Fewer than a FIFTH of paedophiles caught watching online child abuse were sent to jail last year.
Campaigners have accused courts of going soft on web perverts after figures showed a THIRD of offenders were caged a decade ago.
The alarming drop-off was uncovered by a Sunday Mirror Freedom of Information request to the Ministry of Justice.
It revealed just 585 of the 3,245 paedophiles convicted of possessing obscene images of children ended up behind bars in 2021 – the smallest proportion since changes to child protection laws in 2008.
A total of 1,540 received a suspended sentence for the crime, while 867 were given community punishment, such as unpaid work and probation sessions.
Shockingly, 19 were given a conditional discharge – effectively a ‘slap on the wrist’ – while 26 were fined.
The figures were yesterday blasted by critics who warned child abuse watchers can go on to commit even worse crimes against youngsters. At least two of Britain’s most notorious child killers in the past decade watched child porn online before committing their crimes.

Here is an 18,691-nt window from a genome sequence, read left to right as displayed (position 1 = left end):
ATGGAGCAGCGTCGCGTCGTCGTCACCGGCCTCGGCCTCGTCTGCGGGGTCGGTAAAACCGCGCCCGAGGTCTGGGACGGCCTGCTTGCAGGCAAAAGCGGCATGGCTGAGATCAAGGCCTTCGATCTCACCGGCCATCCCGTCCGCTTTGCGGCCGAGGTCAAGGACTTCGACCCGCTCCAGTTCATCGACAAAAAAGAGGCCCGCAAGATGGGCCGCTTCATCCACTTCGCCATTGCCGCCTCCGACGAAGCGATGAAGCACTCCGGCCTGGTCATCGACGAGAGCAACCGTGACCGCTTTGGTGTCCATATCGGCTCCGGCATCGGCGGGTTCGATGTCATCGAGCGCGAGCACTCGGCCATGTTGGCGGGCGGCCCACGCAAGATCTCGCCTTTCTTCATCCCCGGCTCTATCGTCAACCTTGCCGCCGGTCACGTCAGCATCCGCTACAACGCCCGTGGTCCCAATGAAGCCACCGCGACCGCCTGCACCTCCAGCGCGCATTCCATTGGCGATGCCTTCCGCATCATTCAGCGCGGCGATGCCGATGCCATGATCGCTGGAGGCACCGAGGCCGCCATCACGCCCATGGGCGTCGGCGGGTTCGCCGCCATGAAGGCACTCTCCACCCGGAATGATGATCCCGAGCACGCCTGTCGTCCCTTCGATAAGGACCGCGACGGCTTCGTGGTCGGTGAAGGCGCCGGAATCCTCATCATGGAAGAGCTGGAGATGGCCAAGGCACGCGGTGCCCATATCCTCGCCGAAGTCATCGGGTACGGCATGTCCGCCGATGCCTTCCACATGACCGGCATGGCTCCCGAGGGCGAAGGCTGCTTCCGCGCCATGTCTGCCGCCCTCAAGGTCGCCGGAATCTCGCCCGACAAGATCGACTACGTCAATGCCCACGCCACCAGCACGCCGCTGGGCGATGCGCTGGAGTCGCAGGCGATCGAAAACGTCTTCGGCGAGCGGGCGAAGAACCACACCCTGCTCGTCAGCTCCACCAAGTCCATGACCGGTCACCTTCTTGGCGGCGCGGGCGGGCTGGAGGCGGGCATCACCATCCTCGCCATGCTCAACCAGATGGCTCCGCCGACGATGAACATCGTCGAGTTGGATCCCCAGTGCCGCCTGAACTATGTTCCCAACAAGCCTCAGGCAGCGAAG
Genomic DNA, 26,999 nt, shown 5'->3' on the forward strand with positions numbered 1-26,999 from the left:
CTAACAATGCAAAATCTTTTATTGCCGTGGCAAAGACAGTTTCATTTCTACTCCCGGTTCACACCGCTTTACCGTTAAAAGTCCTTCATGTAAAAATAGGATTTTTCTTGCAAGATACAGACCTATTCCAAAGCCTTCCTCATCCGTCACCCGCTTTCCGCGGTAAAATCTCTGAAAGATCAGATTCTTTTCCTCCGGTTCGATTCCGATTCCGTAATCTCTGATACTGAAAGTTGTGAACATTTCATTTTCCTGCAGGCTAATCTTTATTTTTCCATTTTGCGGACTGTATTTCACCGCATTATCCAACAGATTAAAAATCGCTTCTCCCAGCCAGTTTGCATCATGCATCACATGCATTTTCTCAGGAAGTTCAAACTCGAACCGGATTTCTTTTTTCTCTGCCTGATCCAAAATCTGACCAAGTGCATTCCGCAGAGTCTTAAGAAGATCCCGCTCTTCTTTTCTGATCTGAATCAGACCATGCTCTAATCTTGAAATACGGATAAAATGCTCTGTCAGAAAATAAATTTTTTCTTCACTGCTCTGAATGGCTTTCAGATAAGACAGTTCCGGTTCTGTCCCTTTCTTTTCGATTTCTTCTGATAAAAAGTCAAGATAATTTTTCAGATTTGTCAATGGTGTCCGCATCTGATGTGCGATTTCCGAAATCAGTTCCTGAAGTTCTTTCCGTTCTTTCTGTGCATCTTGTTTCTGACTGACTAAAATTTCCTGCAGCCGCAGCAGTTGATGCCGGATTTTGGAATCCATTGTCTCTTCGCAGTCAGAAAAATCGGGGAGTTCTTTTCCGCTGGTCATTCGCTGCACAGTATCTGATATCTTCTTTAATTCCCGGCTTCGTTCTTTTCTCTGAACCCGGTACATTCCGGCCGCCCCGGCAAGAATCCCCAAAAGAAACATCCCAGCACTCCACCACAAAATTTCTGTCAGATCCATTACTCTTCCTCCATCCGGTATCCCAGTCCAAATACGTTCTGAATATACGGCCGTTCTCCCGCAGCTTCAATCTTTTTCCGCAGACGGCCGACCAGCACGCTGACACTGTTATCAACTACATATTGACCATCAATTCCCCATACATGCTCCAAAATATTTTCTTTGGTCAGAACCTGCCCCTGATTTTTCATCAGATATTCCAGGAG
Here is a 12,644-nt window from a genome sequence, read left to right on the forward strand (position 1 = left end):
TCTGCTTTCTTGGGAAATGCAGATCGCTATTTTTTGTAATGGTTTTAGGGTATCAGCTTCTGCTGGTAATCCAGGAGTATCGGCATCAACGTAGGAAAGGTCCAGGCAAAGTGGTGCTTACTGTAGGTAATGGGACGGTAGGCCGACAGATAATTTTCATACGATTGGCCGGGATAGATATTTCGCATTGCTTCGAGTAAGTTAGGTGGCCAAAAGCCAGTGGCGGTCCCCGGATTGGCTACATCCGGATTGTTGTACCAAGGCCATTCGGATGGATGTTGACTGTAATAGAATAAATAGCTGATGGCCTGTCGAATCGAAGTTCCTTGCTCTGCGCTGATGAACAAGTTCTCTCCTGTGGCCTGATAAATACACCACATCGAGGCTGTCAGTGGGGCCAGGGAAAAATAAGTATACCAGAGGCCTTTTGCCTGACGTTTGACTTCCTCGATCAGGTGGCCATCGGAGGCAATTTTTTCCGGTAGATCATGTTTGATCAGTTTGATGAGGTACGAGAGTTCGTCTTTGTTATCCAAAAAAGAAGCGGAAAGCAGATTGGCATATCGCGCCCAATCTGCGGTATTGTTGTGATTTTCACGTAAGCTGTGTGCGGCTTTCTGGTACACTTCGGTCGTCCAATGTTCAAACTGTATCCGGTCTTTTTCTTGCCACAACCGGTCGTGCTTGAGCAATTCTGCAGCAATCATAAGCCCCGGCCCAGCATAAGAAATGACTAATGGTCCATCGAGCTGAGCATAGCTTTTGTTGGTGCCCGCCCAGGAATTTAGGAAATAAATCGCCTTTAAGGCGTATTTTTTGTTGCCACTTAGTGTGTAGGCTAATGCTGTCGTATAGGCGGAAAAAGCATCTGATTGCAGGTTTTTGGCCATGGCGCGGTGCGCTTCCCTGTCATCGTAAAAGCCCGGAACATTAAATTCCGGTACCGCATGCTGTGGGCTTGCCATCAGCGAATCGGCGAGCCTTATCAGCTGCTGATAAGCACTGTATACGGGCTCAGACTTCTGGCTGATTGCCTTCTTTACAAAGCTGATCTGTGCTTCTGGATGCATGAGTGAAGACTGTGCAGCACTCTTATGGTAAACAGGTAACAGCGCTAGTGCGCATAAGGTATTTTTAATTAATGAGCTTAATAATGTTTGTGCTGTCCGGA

Mark Bridger, who killed five-year-old April Jones in Wales in 2012, was
said to be obsessed with images of child abuse, as was fellow murderer Stuart Hazell, who suffocated 12-year-old Tia Sharpe in South London in 2013.
Victoria Green, head of the Marie Collins Foundation which supports online child abuse victims, said: “We are concerned custody rates are falling. Survivors deserve an answer.”
David Spencer, from the Centre for Crime Prevention think-tank, added: “People will be shocked that thousands convicted of this despicable offence have been allowed back on to the street.
“The MoJ needs to take a fresh look at sentencing guidelines.”
A Ministry of Justice spokesman said: “As a result of our sentencing reforms and a police crackdown, the worst offenders are spending a quarter longer behind bars than five years ago.”